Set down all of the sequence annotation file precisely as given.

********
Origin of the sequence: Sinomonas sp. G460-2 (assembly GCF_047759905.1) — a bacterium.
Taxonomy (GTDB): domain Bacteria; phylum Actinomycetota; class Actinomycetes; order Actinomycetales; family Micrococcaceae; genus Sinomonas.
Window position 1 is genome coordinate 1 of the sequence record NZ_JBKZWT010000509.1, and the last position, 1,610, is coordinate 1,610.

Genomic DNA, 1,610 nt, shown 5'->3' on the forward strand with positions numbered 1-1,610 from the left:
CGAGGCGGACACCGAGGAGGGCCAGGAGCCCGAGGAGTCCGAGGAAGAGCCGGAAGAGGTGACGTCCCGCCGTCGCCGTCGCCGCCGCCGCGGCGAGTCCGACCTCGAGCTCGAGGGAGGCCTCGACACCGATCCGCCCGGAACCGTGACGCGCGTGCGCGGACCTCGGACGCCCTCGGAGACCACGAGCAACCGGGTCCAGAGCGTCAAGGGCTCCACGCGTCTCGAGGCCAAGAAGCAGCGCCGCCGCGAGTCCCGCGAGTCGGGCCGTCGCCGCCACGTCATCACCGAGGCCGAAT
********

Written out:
Origin of the sequence: Sinomonas sp. G460-2 (assembly GCF_047759905.1) — a bacterium.
Taxonomy (GTDB): domain Bacteria; phylum Actinomycetota; class Actinomycetes; order Actinomycetales; family Micrococcaceae; genus Sinomonas.
Window position 1 is genome coordinate 1 of the sequence record NZ_JBKZWT010000509.1, and the last position, 1,610, is coordinate 1,610.

Genomic DNA, 1,610 nt, shown 5'->3' on the forward strand with positions numbered 1-1,610 from the left:
CGAGGCGGACACCGAGGAGGGCCAGGAGCCCGAGGAGTCCGAGGAAGAGCCGGAAGAGGTGACGTCCCGCCGTCGCCGTCGCCGCCGCCGCGGCGAGTCCGACCTCGAGCTCGAGGGAGGCCTCGACACCGATCCGCCCGGAACCGTGACGCGCGTGCGCGGACCTCGGACGCCCTCGGAGACCACGAGCAACCGGGTCCAGAGCGTCAAGGGCTCCACGCGTCTCGAGGCCAAGAAGCAGCGCCGCCGCGAGTCCCGCGAGTCGGGCCGTCGCCGCCACGTCATCACCGAGGCCGAAT